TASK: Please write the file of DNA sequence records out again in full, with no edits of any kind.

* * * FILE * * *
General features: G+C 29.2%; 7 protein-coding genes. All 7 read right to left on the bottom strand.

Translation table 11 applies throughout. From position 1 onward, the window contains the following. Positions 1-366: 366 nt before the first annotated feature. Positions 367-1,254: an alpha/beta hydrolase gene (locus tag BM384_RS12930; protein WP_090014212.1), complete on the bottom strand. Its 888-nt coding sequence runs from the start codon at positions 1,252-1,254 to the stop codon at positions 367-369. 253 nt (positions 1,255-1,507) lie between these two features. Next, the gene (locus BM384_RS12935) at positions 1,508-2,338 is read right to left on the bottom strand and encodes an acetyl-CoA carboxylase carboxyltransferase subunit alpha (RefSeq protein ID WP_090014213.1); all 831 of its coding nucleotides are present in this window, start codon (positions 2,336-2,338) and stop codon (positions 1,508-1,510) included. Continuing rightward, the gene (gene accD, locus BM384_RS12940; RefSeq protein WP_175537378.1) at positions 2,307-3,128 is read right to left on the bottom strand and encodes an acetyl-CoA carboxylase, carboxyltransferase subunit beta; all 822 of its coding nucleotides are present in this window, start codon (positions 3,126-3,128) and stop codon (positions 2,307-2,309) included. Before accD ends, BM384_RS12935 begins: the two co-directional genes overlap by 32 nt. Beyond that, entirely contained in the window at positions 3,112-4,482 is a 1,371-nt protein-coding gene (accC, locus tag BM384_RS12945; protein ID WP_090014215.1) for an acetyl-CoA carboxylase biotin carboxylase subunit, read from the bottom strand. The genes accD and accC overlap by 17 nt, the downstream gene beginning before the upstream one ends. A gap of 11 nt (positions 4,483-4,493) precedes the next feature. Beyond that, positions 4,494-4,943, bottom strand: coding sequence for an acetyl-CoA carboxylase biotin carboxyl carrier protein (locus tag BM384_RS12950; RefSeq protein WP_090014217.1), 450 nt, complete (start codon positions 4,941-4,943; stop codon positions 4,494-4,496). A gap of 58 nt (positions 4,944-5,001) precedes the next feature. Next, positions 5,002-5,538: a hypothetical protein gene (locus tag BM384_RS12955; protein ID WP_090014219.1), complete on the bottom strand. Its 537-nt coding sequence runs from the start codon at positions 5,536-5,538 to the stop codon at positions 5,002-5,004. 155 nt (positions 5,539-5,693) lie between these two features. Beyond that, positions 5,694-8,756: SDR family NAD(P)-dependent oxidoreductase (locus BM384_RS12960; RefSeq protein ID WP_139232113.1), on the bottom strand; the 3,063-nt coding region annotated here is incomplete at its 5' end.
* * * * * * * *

General features: G+C 29.2%; 7 protein-coding genes. All 7 read right to left on the bottom strand.

Translation table 11 applies throughout. From position 1 onward, the window contains the following. Positions 1-366: 366 nt before the first annotated feature. Positions 367-1,254: an alpha/beta hydrolase gene (locus tag BM384_RS12930; protein WP_090014212.1), complete on the bottom strand. Its 888-nt coding sequence runs from the start codon at positions 1,252-1,254 to the stop codon at positions 367-369. 253 nt (positions 1,255-1,507) lie between these two features. Next, the gene (locus BM384_RS12935) at positions 1,508-2,338 is read right to left on the bottom strand and encodes an acetyl-CoA carboxylase carboxyltransferase subunit alpha (RefSeq protein ID WP_090014213.1); all 831 of its coding nucleotides are present in this window, start codon (positions 2,336-2,338) and stop codon (positions 1,508-1,510) included. Continuing rightward, the gene (gene accD, locus BM384_RS12940; RefSeq protein WP_175537378.1) at positions 2,307-3,128 is read right to left on the bottom strand and encodes an acetyl-CoA carboxylase, carboxyltransferase subunit beta; all 822 of its coding nucleotides are present in this window, start codon (positions 3,126-3,128) and stop codon (positions 2,307-2,309) included. Before accD ends, BM384_RS12935 begins: the two co-directional genes overlap by 32 nt. Beyond that, entirely contained in the window at positions 3,112-4,482 is a 1,371-nt protein-coding gene (accC, locus tag BM384_RS12945; protein ID WP_090014215.1) for an acetyl-CoA carboxylase biotin carboxylase subunit, read from the bottom strand. The genes accD and accC overlap by 17 nt, the downstream gene beginning before the upstream one ends. A gap of 11 nt (positions 4,483-4,493) precedes the next feature. Beyond that, positions 4,494-4,943, bottom strand: coding sequence for an acetyl-CoA carboxylase biotin carboxyl carrier protein (locus tag BM384_RS12950; RefSeq protein WP_090014217.1), 450 nt, complete (start codon positions 4,941-4,943; stop codon positions 4,494-4,496). A gap of 58 nt (positions 4,944-5,001) precedes the next feature. Next, positions 5,002-5,538: a hypothetical protein gene (locus tag BM384_RS12955; protein ID WP_090014219.1), complete on the bottom strand. Its 537-nt coding sequence runs from the start codon at positions 5,536-5,538 to the stop codon at positions 5,002-5,004. 155 nt (positions 5,539-5,693) lie between these two features. Beyond that, positions 5,694-8,756: SDR family NAD(P)-dependent oxidoreductase (locus BM384_RS12960; RefSeq protein ID WP_139232113.1), on the bottom strand; the 3,063-nt coding region annotated here is incomplete at its 5' end.